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Category : Projects

21 Nov 2016

Behind the image: One place, many moods

Returning to a place that has previously impressed or moved you can be disappointing. What is held in your memory as a marvellous discovery can seem, on a second look, mundane. But that wasn’t the case with La Plage de Tronoan. We discovered this beach on a previous trip to Finistère. This November we returned, in part to revisit places we knew to be beautiful, but also as a way of saying a final farewell to our old dog Zola. […]

04 Nov 2016

Incidental monuments

Photography has the power to confer significance on objects and scenes, as I discussed in a recent post. And this characteristic is something I’m exploring in a sub-project of The Layered Land called Incidental Monuments. These pictures take modern objects and treat them as though they are ritual spaces, ancient monuments or perhaps accidental artworks. The picture above, for example, is a platform built to give tourists a spectacular view of the scenery of La Pointe du Raz in Finistère. […]

31 Oct 2016

Sacred Golf

In some woodland, near where I live, there are strange designs marked on the ground. In Autumn and Winter they are barely visible under the fallen leaves. Yet if you look hard enough you can still trace their outlines. In some places, tiny ziggurats climb above the shapes. And every one of these weird formations has a hole dug into the ground, placed in such a way that it cannot be by accident. Are these the remnants of a long-lost […]

29 Oct 2016

The unnatural landscape

What do you find acceptable in a landscape? It’s a somewhat strange question, I know, But not everyone comes up with the same answer. So let me tell you a story. Many years ago, we were spending our Christmas in Cornwall. It was our habit to book a National Trust (NT) cottage as a refuge from that otherwise family-infested time of year. On this occasion we were staying in a cottage by the side of the Loe Pool, a freshwater […]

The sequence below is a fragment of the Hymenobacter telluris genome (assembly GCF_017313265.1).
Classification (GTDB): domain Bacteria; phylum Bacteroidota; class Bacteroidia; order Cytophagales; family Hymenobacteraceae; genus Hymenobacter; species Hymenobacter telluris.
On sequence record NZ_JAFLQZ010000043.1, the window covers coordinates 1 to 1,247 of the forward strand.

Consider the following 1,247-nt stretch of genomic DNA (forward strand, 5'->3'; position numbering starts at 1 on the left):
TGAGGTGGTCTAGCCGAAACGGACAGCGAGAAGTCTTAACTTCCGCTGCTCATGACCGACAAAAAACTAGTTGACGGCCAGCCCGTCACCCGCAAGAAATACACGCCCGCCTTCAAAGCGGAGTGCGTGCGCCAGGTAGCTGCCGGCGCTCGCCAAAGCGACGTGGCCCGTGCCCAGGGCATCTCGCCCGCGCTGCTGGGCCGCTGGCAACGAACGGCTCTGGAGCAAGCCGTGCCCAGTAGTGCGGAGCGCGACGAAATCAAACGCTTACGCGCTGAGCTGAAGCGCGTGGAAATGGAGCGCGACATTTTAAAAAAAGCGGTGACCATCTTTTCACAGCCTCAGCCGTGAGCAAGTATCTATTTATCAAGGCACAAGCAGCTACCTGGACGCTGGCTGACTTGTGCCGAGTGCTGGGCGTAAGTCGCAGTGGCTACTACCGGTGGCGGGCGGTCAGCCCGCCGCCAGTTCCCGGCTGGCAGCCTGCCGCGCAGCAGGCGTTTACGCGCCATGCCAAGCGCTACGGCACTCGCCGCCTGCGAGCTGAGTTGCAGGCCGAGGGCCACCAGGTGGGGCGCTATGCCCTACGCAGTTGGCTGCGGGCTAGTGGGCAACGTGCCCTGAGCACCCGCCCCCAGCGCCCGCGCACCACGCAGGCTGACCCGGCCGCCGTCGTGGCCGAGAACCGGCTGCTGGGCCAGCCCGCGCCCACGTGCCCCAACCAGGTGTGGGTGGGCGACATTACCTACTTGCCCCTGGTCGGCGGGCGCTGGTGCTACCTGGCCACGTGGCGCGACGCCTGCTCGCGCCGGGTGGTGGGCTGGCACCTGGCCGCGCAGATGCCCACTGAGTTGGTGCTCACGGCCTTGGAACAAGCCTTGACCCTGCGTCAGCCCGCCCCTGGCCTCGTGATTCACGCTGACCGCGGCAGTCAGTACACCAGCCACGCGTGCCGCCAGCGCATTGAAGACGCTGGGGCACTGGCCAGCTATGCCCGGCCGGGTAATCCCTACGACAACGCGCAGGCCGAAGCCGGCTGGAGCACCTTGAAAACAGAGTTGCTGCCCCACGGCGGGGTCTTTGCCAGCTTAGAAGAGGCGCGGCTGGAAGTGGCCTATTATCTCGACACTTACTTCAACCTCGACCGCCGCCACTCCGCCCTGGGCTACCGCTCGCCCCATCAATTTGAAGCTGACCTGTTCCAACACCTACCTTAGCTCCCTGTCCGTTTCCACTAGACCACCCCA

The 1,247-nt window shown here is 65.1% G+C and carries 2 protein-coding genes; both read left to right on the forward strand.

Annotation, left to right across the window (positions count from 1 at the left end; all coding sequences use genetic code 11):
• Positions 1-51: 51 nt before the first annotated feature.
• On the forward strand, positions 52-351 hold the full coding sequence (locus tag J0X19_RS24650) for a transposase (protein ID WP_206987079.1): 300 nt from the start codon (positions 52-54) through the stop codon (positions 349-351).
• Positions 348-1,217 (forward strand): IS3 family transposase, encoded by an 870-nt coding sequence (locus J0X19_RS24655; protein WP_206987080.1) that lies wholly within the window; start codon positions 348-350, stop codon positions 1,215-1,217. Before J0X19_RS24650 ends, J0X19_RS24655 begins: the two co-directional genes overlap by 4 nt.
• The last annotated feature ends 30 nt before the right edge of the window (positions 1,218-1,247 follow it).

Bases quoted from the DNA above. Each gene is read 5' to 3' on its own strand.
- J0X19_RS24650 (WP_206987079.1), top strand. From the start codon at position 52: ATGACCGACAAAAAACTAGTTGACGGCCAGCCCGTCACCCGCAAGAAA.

10 Feb 2016

Ritual spaces

If, like me, you’re a fan of Time Team, you’ll have witnessed archaeologists in the act of looking at a collection of stones or smudges in the earth marking post holes and saying something like, “This may have been a place where they performed their rituals.” And again, if you’re like me, there’s a small part of your brain shouting, “How do they know that? They’re making this up.” But there is way, somehow, that you can tell if a place […]

10 Feb 2016

Pointe de la Torche

The Plage de Tronoan, in the Bay of Audierne, Finistère, is one of the most beautiful beaches I’ve ever seen. It runs unbroken for something like 26km. It’s wide and gently shelving, but with waves big enough to attract surfers. On the day we were there, in November, the low light caught the wet sand and turned it into a gigantic mirror. At the southern end of the beach is the Pointe de la Torche, a small, rocky headland that […]

09 Feb 2016

Atlantic Wall

The French coastline is ringed with the relics of war. It’s staggering to contemplate the resources the German military put into building the concrete defences that became the Atlantic Wall. There’s barely a beach in Brittany that doesn’t have some lump of concrete slowly crumbling away. Some have been repurposed – we once found a large emplacement being used as a kayaking centre. But most are abandoned and decaying. These remains are the subject of my Dust & Shadow project. […]

08 Feb 2016

Mysterious shapes

These mounds appeared one day in a neighbour’s field. They were just piled-up earth that he left so long that grass grew on them. They reminded me of bronze-age tumuli. Because what is a tumulus other than a mound of earth? Well, yes, tumuli were also graves, but what I’m saying is that there’s nothing special in their structure or formation. There’s nothing mysterious or magical in their physical nature. The significance we ascribe to them (and I assume this […]

07 Feb 2016

Phantom tracks

I love tracks. They have a magnetic pull. You feel you are being led to something. And the more obscure that something is, the better. Some time ago, Trish & I discovered Normandy’s greenways. The voies vertes are mostly former railway lines that have been refurbished for pedestrians, cyclists, horse riders and other forms of locomotion that don’t require engines. Much of our cycling is on these greenways, and we’re writing about that over on Bocage Biking. There are long stretches of […]

03 Oct 2015

The enchanted wood

There’s a particular piece of woodland I find myself drawn to time and again. It’s a plantation of poplars alongside a former railway track, now a voie verte – a greenway used by walkers and cyclists. We often cycle or walk the dogs there (and sometimes both). The trees were probably planted to soak up moisture from what otherwise would be a boggy field. A small stream meanders through it. Thanks to the trees, it’s dry enough for cattle to […]